Nuclear power in Taiwan
Nuclear power in Taiwan accounts for 5,028 MWe of capacity by means of 3 active plants and 6 reactors, which makes up around 8.1% of its national energy consumption, and 19% of its electricity generation as of 2015. The technology chosen for the reactors has been General Electric BWR technology for 2 plants and Westinghouse PWR technology for the Maanshan Nuclear Power Plant. Construction of the Lungmen Nuclear Power Plant using the ABWR design has encountered public opposition and a host of delays, and in April 2014 the government decided to suspend construction.
Active seismic faults run across the island, and anti-nuclear environmentalists argue Taiwan is unsuited for nuclear plants. A 2011 report by the environmental advocacy group, the Natural Resources Defense Council, evaluated the seismic hazard to reactors worldwide, as determined by the Global Seismic Hazard Assessment Program data, placed all of Taiwan's reactors within the highest risk group of 12 reactors within very high seismic hazard areas, along with some of Japan's reactors.
The 2016 election was won by a government with stated policies that included phasing out nuclear power generation.
All plants are run by Taipower. The Atomic Energy Council (AEC) of the Republic of China is effectively the regulatory body, but plants are also subject to International Atomic Energy Agency safeguards.
- Fission Research Center at National Tsing Hua University
- Fusion Research Center at National Cheng Kung University
Yuan Tseh Lee is alumni of National Tsing Hua University and actual Taiwanese Nobel Prize scientist at Lawrence Berkeley National Laboratory using with scientific method and with understanding on laws of thermodynamics looking for energy sources with high net capacity factor as base load power source and low carbon footprint. Chen-Ning Yang and Tsung-Dao Lee are also alumni of National Tsing Hua University in Taiwan and Chinese Nobel Prize scientists in USA at Brookhaven National Laboratory. Taiwan has to step up its pace in fusion power research if it wishes to develop more sources of "clean" energy.
Nuclear waste disposal
The Lanyu nuclear waste storage facility was built on Lanyu Island in 1982. The storage plant is at the southern tip of the 45-square-kilometer island, which is located off the southeastern coast of Taiwan proper. The plant receives nuclear waste from Taiwan's three nuclear power plants operated by state utility Taipower. Islanders did not have a say in the decision to locate the facility on the island.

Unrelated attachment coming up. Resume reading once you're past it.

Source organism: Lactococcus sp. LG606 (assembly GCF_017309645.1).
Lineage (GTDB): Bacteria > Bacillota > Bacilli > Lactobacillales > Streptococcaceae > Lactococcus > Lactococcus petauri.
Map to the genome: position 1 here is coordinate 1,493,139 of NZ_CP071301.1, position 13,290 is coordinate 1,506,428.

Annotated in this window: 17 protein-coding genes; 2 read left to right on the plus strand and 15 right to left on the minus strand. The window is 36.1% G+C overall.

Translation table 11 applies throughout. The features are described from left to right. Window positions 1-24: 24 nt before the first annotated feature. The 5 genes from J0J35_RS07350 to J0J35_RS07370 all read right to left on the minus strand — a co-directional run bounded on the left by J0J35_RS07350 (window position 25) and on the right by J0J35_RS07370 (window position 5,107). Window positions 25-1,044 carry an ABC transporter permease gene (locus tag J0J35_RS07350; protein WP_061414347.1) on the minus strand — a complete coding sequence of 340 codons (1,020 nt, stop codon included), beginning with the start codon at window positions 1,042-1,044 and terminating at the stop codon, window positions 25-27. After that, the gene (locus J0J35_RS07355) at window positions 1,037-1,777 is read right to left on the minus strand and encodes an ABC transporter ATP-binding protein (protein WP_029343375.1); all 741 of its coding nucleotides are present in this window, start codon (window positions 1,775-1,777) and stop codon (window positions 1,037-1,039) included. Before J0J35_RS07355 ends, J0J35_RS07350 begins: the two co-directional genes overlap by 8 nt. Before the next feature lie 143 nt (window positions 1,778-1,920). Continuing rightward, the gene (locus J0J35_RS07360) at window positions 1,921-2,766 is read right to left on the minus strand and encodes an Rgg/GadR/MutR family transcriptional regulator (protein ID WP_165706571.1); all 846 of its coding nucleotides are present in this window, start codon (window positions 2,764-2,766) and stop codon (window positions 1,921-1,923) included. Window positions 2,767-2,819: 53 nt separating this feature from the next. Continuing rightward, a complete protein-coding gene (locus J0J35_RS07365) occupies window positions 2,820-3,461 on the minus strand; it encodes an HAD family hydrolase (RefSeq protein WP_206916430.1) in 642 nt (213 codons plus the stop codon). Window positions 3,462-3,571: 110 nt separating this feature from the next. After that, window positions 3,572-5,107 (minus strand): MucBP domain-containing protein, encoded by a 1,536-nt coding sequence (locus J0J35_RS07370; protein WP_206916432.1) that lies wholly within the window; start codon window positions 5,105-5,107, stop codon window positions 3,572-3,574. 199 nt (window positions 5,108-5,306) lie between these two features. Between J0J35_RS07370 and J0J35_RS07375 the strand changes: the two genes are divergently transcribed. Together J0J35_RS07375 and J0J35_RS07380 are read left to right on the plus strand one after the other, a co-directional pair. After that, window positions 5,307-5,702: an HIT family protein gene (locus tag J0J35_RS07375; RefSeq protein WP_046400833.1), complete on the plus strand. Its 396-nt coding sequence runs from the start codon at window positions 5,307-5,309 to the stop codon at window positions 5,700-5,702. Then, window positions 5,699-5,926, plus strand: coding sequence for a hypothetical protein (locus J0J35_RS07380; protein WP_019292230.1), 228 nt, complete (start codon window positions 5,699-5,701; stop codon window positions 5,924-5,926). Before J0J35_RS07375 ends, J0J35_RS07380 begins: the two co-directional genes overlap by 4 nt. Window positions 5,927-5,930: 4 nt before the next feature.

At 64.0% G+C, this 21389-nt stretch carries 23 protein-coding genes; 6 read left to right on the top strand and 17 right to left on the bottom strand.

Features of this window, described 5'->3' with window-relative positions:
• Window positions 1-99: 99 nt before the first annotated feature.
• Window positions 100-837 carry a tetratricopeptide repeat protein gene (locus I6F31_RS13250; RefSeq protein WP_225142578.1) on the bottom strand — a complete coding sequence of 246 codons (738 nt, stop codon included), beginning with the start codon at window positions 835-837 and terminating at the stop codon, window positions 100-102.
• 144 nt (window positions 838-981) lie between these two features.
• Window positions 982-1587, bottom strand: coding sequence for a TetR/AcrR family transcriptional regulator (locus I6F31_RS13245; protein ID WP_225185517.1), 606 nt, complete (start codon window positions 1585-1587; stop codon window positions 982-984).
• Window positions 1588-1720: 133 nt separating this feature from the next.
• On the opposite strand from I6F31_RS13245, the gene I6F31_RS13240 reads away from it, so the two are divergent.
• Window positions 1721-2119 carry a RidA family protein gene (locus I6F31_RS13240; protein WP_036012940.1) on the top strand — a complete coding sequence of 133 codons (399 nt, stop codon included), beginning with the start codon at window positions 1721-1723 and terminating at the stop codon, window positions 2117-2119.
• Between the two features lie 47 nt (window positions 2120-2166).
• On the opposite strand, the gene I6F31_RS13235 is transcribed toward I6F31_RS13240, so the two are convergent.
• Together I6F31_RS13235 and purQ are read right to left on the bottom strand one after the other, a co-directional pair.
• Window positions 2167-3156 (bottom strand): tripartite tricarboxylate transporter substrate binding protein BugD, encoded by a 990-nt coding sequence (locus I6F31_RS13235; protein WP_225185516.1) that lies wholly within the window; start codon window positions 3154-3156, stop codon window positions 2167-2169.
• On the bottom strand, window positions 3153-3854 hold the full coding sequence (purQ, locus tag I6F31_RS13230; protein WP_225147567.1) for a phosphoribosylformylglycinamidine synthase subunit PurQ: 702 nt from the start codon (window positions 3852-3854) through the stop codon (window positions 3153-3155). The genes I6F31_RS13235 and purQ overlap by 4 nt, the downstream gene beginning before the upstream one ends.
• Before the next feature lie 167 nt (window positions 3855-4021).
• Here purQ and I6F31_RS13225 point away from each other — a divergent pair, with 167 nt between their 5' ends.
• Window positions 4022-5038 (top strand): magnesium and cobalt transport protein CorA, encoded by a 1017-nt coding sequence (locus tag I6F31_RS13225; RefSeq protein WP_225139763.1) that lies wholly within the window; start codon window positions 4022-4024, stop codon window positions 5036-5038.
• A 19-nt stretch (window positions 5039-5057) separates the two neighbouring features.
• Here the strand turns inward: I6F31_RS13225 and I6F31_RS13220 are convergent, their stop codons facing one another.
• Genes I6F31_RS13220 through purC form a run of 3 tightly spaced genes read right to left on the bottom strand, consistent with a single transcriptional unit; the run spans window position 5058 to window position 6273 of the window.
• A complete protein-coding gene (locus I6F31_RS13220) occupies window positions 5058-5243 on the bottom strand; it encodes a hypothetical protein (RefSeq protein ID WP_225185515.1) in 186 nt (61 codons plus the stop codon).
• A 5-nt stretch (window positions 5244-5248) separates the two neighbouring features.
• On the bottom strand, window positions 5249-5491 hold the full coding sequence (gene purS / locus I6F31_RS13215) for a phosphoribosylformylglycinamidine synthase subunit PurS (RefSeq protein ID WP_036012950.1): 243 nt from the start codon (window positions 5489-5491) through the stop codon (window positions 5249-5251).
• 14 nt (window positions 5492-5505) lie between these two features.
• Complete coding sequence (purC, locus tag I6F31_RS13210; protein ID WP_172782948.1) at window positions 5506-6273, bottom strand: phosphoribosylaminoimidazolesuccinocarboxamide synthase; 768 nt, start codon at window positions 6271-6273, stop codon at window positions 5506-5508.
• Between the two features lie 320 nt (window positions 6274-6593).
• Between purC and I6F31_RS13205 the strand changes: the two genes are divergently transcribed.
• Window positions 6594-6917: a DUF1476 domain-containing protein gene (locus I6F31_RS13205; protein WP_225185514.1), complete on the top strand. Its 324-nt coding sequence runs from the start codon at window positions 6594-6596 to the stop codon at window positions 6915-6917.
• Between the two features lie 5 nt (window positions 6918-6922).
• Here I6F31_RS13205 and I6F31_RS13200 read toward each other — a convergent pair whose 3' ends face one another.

In 2002, almost 2,000 protesters, including many Aboriginal residents of Taiwan's Orchid Island staged a sit-in in front of the storage plant, calling on Taipower to remove nuclear waste from the island. They were also protesting against the government's failure to keep its pledge to withdraw 100,000 barrels of low-level nuclear waste from their isle by the end of 2002. In a bid to allay safety concerns, Taipower has pledged to repackage the waste since many of the iron barrels used for storage have become rusty from the island's salty and humid air. Taipower has for years been exploring ways to ship the nuclear waste overseas for final storage, but plans to store the waste in an abandoned North Korean coal mine have met with strong protests from neighboring South Korea and Japan due to safety and environmental concerns, while storage in Russia or Mainland China is complicated by political factors. Taipower is "trying to convince the islanders to extend the storage arrangement for another nine years in exchange for payment of NT$200 million (about $5.7 million)".
About 100,000 barrels of nuclear waste from the nation’s three operational nuclear power plants have been stored at the Lanyu complex. A report released in November 2011 said a radioactive leak had been detected outside the facility and this has added to residents’ concerns. In February 2012, hundreds of Tao Aborigines living on Lanyu held a protest outside the Lanyu nuclear waste storage facility, calling on Taiwan Power Co. to remove nuclear waste from the island as soon as possible.
Taiwanese plants' performance has improved considerably. Their availability rose from 70% in the 1970s to 90% in the 1990s. Safety indices also improved as the number of scrams decreased (30 a year in 1984 to 2 or 3 a year now) and radioactive emissions decreased.
Funds are collected as part of nuclear electricity sales to pay for management of the spent fuel and decommissioning. This NT$196+ billion (in 2009) fund is expected to cover all future liabilities and it was .
Nuclear power has declined in Taiwan from 14% in 1990 to 7.3% in 2005, having been partly replaced by coal which rose from 23% to 32% in the same period. Per capita carbon dioxide emissions are three times the world average and Taiwan ranked number one in annual increase of per capita carbon dioxide emissions in 2008.